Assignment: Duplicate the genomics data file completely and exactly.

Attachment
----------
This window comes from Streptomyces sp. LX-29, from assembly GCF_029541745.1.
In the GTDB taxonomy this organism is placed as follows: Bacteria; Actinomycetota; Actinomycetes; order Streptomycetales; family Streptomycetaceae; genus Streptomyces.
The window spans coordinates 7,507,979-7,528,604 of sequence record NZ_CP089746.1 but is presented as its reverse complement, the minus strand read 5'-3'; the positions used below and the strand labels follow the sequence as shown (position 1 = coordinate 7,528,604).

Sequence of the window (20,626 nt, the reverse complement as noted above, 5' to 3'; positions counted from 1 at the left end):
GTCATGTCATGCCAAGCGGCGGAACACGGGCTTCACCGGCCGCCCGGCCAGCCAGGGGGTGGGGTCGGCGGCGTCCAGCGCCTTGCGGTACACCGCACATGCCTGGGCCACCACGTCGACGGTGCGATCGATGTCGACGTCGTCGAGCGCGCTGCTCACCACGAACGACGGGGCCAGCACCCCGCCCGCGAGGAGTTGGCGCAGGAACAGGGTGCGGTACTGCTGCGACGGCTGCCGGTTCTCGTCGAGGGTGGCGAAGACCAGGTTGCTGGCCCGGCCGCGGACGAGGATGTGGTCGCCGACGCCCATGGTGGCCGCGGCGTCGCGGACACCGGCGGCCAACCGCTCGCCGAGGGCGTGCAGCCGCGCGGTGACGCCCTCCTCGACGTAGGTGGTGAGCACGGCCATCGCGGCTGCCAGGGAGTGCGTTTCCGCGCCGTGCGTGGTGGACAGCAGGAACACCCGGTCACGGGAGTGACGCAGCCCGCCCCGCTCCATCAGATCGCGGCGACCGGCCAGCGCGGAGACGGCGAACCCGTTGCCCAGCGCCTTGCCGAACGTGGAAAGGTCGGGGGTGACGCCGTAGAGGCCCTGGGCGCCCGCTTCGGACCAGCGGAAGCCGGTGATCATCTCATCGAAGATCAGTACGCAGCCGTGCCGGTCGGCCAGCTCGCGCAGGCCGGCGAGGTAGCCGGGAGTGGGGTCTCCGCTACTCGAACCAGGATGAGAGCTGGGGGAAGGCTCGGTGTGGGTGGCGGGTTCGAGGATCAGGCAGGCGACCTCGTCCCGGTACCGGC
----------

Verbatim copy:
This window comes from Streptomyces sp. LX-29, from assembly GCF_029541745.1.
In the GTDB taxonomy this organism is placed as follows: Bacteria; Actinomycetota; Actinomycetes; order Streptomycetales; family Streptomycetaceae; genus Streptomyces.
The window spans coordinates 7,507,979-7,528,604 of sequence record NZ_CP089746.1 but is presented as its reverse complement, the minus strand read 5'-3'; the positions used below and the strand labels follow the sequence as shown (position 1 = coordinate 7,528,604).

Sequence of the window (20,626 nt, the reverse complement as noted above, 5' to 3'; positions counted from 1 at the left end):
GTCATGTCATGCCAAGCGGCGGAACACGGGCTTCACCGGCCGCCCGGCCAGCCAGGGGGTGGGGTCGGCGGCGTCCAGCGCCTTGCGGTACACCGCACATGCCTGGGCCACCACGTCGACGGTGCGATCGATGTCGACGTCGTCGAGCGCGCTGCTCACCACGAACGACGGGGCCAGCACCCCGCCCGCGAGGAGTTGGCGCAGGAACAGGGTGCGGTACTGCTGCGACGGCTGCCGGTTCTCGTCGAGGGTGGCGAAGACCAGGTTGCTGGCCCGGCCGCGGACGAGGATGTGGTCGCCGACGCCCATGGTGGCCGCGGCGTCGCGGACACCGGCGGCCAACCGCTCGCCGAGGGCGTGCAGCCGCGCGGTGACGCCCTCCTCGACGTAGGTGGTGAGCACGGCCATCGCGGCTGCCAGGGAGTGCGTTTCCGCGCCGTGCGTGGTGGACAGCAGGAACACCCGGTCACGGGAGTGACGCAGCCCGCCCCGCTCCATCAGATCGCGGCGACCGGCCAGCGCGGAGACGGCGAACCCGTTGCCCAGCGCCTTGCCGAACGTGGAAAGGTCGGGGGTGACGCCGTAGAGGCCCTGGGCGCCCGCTTCGGACCAGCGGAAGCCGGTGATCATCTCATCGAAGATCAGTACGCAGCCGTGCCGGTCGGCCAGCTCGCGCAGGCCGGCGAGGTAGCCGGGAGTGGGGTCTCCGCTACTCGAACCAGGATGAGAGCTGGGGGAAGGCTCGGTGTGGGTGGCGGGTTCGAGGATCAGGCAGGCGACCTCGTCCCGGTACCGGC